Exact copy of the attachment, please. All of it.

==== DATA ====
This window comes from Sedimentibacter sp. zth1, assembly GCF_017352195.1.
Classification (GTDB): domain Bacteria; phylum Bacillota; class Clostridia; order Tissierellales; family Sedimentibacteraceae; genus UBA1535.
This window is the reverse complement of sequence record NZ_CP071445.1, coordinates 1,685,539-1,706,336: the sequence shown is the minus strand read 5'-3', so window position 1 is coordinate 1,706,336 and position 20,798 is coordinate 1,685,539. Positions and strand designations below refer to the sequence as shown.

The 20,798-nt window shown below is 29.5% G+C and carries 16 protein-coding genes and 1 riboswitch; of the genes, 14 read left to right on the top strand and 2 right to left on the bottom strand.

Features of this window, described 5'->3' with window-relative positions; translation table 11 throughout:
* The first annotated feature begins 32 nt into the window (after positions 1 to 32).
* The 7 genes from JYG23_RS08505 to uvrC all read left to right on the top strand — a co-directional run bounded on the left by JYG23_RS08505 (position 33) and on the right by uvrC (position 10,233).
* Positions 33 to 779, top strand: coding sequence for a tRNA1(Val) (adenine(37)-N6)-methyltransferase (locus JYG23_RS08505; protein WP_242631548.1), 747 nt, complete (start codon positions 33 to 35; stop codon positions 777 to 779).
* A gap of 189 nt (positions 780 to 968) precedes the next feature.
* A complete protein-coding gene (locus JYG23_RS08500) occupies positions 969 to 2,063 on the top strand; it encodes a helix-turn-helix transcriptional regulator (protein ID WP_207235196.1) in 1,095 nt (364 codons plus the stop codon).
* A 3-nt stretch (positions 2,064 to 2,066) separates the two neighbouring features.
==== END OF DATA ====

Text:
This window comes from Sedimentibacter sp. zth1, assembly GCF_017352195.1.
Classification (GTDB): domain Bacteria; phylum Bacillota; class Clostridia; order Tissierellales; family Sedimentibacteraceae; genus UBA1535.
This window is the reverse complement of sequence record NZ_CP071445.1, coordinates 1,685,539-1,706,336: the sequence shown is the minus strand read 5'-3', so window position 1 is coordinate 1,706,336 and position 20,798 is coordinate 1,685,539. Positions and strand designations below refer to the sequence as shown.

The 20,798-nt window shown below is 29.5% G+C and carries 16 protein-coding genes and 1 riboswitch; of the genes, 14 read left to right on the top strand and 2 right to left on the bottom strand.

Features of this window, described 5'->3' with window-relative positions; translation table 11 throughout:
* The first annotated feature begins 32 nt into the window (after positions 1 to 32).
* The 7 genes from JYG23_RS08505 to uvrC all read left to right on the top strand — a co-directional run bounded on the left by JYG23_RS08505 (position 33) and on the right by uvrC (position 10,233).
* Positions 33 to 779, top strand: coding sequence for a tRNA1(Val) (adenine(37)-N6)-methyltransferase (locus JYG23_RS08505; protein WP_242631548.1), 747 nt, complete (start codon positions 33 to 35; stop codon positions 777 to 779).
* A gap of 189 nt (positions 780 to 968) precedes the next feature.
* A complete protein-coding gene (locus JYG23_RS08500) occupies positions 969 to 2,063 on the top strand; it encodes a helix-turn-helix transcriptional regulator (protein ID WP_207235196.1) in 1,095 nt (364 codons plus the stop codon).
* A 3-nt stretch (positions 2,064 to 2,066) separates the two neighbouring features.